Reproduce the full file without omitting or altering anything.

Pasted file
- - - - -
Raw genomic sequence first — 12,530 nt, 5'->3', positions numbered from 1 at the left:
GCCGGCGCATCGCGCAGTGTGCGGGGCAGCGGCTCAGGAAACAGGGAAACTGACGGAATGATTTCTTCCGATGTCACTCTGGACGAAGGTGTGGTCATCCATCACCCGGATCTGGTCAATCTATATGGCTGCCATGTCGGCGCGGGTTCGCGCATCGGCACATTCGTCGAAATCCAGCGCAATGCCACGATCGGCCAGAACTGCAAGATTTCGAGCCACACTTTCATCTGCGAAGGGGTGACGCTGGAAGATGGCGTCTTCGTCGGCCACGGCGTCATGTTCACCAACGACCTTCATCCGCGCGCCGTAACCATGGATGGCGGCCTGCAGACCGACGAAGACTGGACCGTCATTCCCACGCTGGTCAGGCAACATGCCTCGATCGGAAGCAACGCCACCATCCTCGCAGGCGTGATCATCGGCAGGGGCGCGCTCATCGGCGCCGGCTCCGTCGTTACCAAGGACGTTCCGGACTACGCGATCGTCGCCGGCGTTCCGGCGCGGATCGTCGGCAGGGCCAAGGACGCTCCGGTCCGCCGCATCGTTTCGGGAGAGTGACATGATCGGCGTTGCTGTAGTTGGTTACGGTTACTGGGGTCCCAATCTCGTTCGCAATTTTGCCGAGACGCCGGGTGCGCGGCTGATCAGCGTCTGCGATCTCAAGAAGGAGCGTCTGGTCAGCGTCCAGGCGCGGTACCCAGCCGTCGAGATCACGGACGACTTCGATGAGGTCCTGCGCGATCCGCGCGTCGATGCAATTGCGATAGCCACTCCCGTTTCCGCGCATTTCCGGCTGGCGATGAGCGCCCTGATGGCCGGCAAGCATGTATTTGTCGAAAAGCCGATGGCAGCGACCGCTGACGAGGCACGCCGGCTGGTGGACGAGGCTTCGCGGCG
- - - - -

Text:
Raw genomic sequence first — 12,530 nt, 5'->3', positions numbered from 1 at the left:
GCCGGCGCATCGCGCAGTGTGCGGGGCAGCGGCTCAGGAAACAGGGAAACTGACGGAATGATTTCTTCCGATGTCACTCTGGACGAAGGTGTGGTCATCCATCACCCGGATCTGGTCAATCTATATGGCTGCCATGTCGGCGCGGGTTCGCGCATCGGCACATTCGTCGAAATCCAGCGCAATGCCACGATCGGCCAGAACTGCAAGATTTCGAGCCACACTTTCATCTGCGAAGGGGTGACGCTGGAAGATGGCGTCTTCGTCGGCCACGGCGTCATGTTCACCAACGACCTTCATCCGCGCGCCGTAACCATGGATGGCGGCCTGCAGACCGACGAAGACTGGACCGTCATTCCCACGCTGGTCAGGCAACATGCCTCGATCGGAAGCAACGCCACCATCCTCGCAGGCGTGATCATCGGCAGGGGCGCGCTCATCGGCGCCGGCTCCGTCGTTACCAAGGACGTTCCGGACTACGCGATCGTCGCCGGCGTTCCGGCGCGGATCGTCGGCAGGGCCAAGGACGCTCCGGTCCGCCGCATCGTTTCGGGAGAGTGACATGATCGGCGTTGCTGTAGTTGGTTACGGTTACTGGGGTCCCAATCTCGTTCGCAATTTTGCCGAGACGCCGGGTGCGCGGCTGATCAGCGTCTGCGATCTCAAGAAGGAGCGTCTGGTCAGCGTCCAGGCGCGGTACCCAGCCGTCGAGATCACGGACGACTTCGATGAGGTCCTGCGCGATCCGCGCGTCGATGCAATTGCGATAGCCACTCCCGTTTCCGCGCATTTCCGGCTGGCGATGAGCGCCCTGATGGCCGGCAAGCATGTATTTGTCGAAAAGCCGATGGCAGCGACCGCTGACGAGGCACGCCGGCTGGTGGACGAGGCTTCGCGGCG